In some ways it’s a mystery why exercise is so good for the brain.
That’s because exercise is stressful and stress is, broadly speaking, bad for the brain.
Nevertheless exercise produces a host of benefits, it:
- enhancing structural plasticity,
- reduces anxiety,
- improves learning and memory function,
- increases blood flow to the brain…and all the rest…
But perhaps there’s something special about stressful, but rewarding activities, like exercise or, say, sex?
It’s this connection between sex and brain function that’s been investigated in a series of intriguing studies.
In one, conducted at Princeton University, young adults rats were either allowed to have sex only once in a two-week period, or every day (Leuner et al., 2010).
What they found was that sex was stressful–the rats had elevated levels of stress hormones–but sex also promoted brain cell growth.
The rats that had been having sex for two weeks displayed neurogenesis: the process by which neurons are generated from stem cells in the brain.
The neurogenesis was found in part of the hippocampus, a structure that is thought to contribute to memory formation and other important cognitive functions.
The more sexually active rats also displayed less anxiety.
Middle aged rats
All very well for the younger rat, you might say, but what about the poor, downtrodden middle-aged rat?
He’s losing his looks, his fur and…well…he’s a rat.
When the same research group carried out a similar experiment on older rats, they reached the same conclusions (Glasper & Gould, 2013).
If older rats continued to have sex, neurogenesis in the hippocampus was enhanced.
So there’s hope for the older rats amongst us as well.
The effect did not, however, persist after the rats stopped having sex: they had to keep at it.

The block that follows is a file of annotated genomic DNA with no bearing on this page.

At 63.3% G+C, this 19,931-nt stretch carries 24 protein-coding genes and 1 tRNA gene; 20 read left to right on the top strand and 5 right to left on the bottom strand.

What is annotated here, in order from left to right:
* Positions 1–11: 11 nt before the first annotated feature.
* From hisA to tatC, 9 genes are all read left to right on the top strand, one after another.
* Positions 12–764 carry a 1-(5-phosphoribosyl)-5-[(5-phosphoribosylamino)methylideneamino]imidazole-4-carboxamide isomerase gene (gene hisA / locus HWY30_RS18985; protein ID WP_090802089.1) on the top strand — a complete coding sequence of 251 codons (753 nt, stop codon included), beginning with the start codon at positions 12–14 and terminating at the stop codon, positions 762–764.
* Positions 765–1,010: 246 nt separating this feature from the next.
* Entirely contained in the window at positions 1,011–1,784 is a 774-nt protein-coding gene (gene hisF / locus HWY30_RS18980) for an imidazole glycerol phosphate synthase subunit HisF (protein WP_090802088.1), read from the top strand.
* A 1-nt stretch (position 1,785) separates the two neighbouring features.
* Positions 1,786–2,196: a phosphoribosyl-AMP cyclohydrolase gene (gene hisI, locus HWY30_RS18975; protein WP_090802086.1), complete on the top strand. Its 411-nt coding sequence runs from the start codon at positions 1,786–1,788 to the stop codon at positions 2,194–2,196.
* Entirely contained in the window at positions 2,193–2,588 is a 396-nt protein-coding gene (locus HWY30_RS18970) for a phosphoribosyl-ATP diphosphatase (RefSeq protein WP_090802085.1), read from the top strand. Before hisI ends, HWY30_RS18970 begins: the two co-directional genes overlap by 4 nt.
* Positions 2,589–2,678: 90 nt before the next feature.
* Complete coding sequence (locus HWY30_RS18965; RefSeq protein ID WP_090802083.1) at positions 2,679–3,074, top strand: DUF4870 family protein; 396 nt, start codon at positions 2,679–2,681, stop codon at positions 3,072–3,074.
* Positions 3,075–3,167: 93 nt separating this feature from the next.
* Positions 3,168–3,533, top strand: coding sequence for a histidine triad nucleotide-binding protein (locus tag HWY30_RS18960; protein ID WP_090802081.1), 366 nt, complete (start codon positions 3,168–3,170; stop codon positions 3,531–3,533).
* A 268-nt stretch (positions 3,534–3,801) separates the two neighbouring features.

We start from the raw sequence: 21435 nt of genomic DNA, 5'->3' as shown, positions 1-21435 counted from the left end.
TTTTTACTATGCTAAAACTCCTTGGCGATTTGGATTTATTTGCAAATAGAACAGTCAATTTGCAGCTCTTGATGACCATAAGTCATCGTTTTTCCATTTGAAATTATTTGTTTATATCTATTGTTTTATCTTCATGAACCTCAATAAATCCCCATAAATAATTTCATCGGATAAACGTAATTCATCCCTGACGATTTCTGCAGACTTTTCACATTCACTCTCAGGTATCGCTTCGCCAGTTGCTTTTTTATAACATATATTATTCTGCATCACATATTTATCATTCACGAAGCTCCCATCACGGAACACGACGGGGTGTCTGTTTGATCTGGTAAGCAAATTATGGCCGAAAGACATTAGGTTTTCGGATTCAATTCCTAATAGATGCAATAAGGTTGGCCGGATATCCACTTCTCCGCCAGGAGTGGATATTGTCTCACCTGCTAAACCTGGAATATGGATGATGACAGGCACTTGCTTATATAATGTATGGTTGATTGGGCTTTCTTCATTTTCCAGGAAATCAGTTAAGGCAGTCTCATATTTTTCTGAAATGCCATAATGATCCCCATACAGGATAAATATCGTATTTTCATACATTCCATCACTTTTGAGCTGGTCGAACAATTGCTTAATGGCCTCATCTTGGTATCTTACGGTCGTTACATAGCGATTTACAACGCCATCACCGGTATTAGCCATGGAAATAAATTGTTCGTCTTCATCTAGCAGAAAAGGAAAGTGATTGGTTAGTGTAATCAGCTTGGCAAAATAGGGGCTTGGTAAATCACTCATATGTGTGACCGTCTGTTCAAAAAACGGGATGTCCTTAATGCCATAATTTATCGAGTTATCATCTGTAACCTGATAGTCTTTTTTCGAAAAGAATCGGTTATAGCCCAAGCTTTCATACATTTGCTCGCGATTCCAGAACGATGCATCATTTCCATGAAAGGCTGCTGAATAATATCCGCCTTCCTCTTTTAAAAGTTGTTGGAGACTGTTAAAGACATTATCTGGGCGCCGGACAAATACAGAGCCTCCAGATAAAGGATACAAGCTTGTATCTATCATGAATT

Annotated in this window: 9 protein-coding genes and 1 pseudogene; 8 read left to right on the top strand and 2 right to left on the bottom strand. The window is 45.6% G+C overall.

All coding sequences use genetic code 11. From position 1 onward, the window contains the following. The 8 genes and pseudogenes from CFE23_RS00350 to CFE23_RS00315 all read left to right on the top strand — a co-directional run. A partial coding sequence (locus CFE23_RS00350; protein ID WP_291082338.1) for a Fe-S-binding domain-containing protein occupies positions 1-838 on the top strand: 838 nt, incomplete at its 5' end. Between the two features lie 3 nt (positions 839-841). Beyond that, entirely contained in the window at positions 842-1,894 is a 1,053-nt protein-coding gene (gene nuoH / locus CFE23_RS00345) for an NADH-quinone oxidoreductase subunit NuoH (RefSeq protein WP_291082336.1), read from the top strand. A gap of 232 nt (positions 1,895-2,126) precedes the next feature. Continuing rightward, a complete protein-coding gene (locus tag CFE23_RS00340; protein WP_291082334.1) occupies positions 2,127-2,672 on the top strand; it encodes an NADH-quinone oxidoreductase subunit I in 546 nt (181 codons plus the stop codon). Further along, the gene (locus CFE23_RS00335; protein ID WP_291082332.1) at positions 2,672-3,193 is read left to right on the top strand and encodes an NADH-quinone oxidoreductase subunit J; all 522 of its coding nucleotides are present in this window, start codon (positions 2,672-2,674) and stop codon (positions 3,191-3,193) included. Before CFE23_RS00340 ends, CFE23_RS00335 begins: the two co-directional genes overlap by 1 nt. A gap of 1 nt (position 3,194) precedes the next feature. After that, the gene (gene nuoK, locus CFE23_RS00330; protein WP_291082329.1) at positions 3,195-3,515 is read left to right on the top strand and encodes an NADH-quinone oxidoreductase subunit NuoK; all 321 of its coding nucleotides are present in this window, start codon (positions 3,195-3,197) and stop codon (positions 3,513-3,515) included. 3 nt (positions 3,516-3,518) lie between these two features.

Improved memory and learning
Researchers at Princeton are not the only ones to be examining the link between sex and neurogenesis.
In South Korea they’ve been carrying out similar experiments on mice, except they’ve taken them one step further.
If the hippocampus is involved in memory and learning, and sex makes cells there grow, then surely sex should improve memory and learning?
To test this out, Kim et al. (2013) had some male mice locked up with horny females while others sat like monks in their cells.
Once again, sex proved beneficial for the hippocampus. But the mice were also given tests of their memory and learning ability.
The results of this showed that mice that had been having sex aced the task in comparison to their monkish counterparts.
Sex and the brain
Perhaps these studies start to explain why stressful activities like exercise are also so good for the brain, despite being stressful: they encourage the growth of new brain cells.
So, not all stress is bad stress: the right kind can do wonders–even for the older rat.
Image credit: Hannah Kate
♥ If this article was valuable to you, then support PsyBlog by sharing it ♥Published: 16 January 2014